Joe P. Asher
Two Harlan County cities are addressing issues with their water systems.
Cumberland and Evarts have recently had problems getting water delivered to customers. Both cities have had residents either without water completely or without adequate water pressure in the past month.
According to Woody Fields, Chief Water Plant Operator for the city of Evarts, work will be beginning soon to improve Evarts’ water situation.
“The fellow from Kenvirons (Inc.), Barry Back, will be up here this week to start his leak detection and leak prevention training so we’ll start that Wednesday,” said Fields.
Repairing leaks will have an immediate effect on the city’s water supply.
“We’ll know more when he gets here because the water loss is still an issue and that will be something that he can help us with,” said Fields. “That will be an immediate impact on the water loss because once a leak is found it can be fixed.”
Though there are more issues that will be addressed, the first priority has to be leak detection.
“I’m going to stress that (leak detection) be the main focus because that is the number one priority right now. Leak detection and fixing the leaks that we have in the system to cut down on the water loss is just as important as having a new well. Not having to produce as much water is just the same as having more if you need it,” explained Fields.
While fixing leaks is a top priority, there is a good chance a new well will eventually be added.
“That’s something we’re definitely pushing for. All the council members and mayor are on board for that,” said Fields. “That is definitely something that I am keeping in the forefront so we can get that done to prevent any happenings such as we had a couple weeks ago.”
According to Fields, water conservation is an important issue for Evarts at this time.
“The water conservation alert will be in effect until further notice. That will be in effect indefinitely due to the fact that we’ve still not got the new well and the water loss prevention and leak detection hasn’t been performed yet. So until we can feel safer about our supply meeting our demand, we want to keep that water conservation alert in effect,” stated Fields.
Fields pointed out that although customers have not found themselves without water since the outage on Memorial Day weekend, the possibility is still there.
“We’re still just holding our own. We definitely still don’t have any water to spare,” stated Fields. “That’s a cause for concern because if the mine source were to drop without a backup water supply we could have a situation on our hands like we did a couple of weeks ago.”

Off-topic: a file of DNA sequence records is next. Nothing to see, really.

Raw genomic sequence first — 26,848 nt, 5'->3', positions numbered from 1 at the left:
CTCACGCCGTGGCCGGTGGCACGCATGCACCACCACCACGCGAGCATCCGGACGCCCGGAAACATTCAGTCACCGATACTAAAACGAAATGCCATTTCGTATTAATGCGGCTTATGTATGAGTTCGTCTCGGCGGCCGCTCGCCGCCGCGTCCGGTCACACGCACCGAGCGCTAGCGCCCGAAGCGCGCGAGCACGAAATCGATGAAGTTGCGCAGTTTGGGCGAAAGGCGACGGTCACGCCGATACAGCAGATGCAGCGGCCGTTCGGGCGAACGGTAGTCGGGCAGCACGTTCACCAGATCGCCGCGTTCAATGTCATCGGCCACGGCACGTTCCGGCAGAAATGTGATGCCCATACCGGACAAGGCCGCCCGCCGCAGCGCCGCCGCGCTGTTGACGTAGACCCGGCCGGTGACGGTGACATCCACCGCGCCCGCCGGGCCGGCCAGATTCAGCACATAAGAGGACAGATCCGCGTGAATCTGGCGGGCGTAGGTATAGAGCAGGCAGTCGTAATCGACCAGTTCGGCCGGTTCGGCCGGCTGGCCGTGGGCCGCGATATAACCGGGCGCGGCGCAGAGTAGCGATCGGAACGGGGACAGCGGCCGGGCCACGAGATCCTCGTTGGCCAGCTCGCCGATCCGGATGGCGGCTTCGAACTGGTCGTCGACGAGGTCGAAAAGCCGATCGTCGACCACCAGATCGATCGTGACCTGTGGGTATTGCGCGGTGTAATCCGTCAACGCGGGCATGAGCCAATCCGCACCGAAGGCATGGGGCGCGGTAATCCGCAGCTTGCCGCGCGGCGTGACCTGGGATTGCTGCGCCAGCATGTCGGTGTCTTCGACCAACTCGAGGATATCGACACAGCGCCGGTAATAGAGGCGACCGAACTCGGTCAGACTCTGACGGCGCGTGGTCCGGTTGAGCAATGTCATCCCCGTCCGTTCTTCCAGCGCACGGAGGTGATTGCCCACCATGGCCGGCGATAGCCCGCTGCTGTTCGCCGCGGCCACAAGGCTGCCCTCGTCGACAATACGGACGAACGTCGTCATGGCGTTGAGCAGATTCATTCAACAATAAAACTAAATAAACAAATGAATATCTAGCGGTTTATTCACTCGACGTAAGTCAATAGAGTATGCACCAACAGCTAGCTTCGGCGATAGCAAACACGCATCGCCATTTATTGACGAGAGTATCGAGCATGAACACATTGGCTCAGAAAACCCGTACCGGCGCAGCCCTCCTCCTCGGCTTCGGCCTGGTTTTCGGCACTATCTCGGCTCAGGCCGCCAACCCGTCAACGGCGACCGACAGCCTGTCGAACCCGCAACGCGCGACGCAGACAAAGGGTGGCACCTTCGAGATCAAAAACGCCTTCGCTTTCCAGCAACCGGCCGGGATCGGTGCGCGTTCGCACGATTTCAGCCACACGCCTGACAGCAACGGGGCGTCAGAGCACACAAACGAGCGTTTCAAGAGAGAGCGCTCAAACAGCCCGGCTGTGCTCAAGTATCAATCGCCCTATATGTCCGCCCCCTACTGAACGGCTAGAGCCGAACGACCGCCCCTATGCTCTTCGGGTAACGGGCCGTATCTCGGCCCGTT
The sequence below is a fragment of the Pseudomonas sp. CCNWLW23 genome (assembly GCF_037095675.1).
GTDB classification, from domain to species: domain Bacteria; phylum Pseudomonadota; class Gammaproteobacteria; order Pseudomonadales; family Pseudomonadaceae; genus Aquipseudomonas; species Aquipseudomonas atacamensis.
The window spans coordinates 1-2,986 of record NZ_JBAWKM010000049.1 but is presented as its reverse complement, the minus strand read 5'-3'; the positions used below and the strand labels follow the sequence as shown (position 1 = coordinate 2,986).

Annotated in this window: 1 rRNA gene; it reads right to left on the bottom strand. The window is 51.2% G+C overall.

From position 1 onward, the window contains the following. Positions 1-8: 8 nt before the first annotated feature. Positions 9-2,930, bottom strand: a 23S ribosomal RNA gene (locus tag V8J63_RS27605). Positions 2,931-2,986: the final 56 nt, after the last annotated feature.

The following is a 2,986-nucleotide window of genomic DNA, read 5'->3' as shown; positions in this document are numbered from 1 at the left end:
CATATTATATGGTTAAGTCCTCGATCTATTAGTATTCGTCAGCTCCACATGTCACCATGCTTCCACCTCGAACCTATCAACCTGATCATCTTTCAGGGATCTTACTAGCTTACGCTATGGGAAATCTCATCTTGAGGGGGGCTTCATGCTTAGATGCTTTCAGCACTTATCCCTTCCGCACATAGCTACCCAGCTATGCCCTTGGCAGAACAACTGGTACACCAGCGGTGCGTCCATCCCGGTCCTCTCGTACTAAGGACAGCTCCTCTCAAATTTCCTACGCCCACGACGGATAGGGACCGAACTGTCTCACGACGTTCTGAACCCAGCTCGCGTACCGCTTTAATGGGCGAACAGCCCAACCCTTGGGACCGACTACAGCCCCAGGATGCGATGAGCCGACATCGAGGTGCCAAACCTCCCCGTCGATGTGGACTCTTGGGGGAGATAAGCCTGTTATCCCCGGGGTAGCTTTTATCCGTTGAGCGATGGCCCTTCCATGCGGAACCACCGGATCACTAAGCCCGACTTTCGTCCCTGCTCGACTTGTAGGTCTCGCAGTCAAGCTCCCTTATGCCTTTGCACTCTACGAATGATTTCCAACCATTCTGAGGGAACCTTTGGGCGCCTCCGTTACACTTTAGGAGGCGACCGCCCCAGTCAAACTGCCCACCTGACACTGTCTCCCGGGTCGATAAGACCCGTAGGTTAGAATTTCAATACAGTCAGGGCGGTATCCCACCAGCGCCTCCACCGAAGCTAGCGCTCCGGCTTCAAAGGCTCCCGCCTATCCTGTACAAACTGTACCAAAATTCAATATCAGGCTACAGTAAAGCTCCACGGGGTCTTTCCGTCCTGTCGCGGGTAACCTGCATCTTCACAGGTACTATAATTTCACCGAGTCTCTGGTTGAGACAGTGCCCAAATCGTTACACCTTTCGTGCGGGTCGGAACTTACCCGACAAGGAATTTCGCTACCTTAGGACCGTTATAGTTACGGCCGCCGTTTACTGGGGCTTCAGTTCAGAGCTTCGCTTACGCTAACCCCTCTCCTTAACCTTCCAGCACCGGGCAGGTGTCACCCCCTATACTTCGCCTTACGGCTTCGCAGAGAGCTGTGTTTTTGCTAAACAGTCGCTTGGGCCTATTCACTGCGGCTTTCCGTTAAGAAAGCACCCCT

In order to avoid water outages, responsible water use is recommended.
“Conserve water. If you don’t have to use it don’t,” stated Fields. “as far as watering your yard, filling pools, that’s stuff that folks love to enjoy, but right now we’re going to focus on people having water for their needs.”
In another area of Harlan County, the city of Cumberland has begun water system repairs.
According to Cumberland City Council member David Dixon, the worst of the problems has been repaired.
“Based on memos and so forth from Mayor (Carl) Hatfield, the water issue has been corrected that was causing so many problems with some of the citizens of the Blair community. There was a water leak that was found right up from Blair Park on (U.S.) 119,” said Dixon. “That leak was repaired by two city employees.”
Dixon explained other issues have been dealt with as well.
“Since the leak has been repaired I’ve heard reports from some citizens that some other things have been repaired, such as altitude valves have been adjusted and so forth,” stated Dixon. “Water pressure all over the city has improved.”
Cumberland’s water treatment plant is also undergoing repairs.
“Numerous repairs are taking place at the water treatment plant here in Cumberland,” said Dixon. “Today the C.L. Boggs firm was in town working with our water crew working on some of the improvements that are needed.”
Dixon stated a control panel at the city’s water plant has been repaired by a local electrician, and other repairs are also under way.
Dixon stated along with the C.L. Boggs firm from Wise Virginia, Monarch Engineering of Anderson County and Harlan County’s engineering firm Leo Miller and Associates are working to repair Cumberland’s water system issues.
“There are several different people involved,” said Dixon. “The problems are being taken care of.”
Reach Joe P. Asher at 606-573-4510 or email@example.com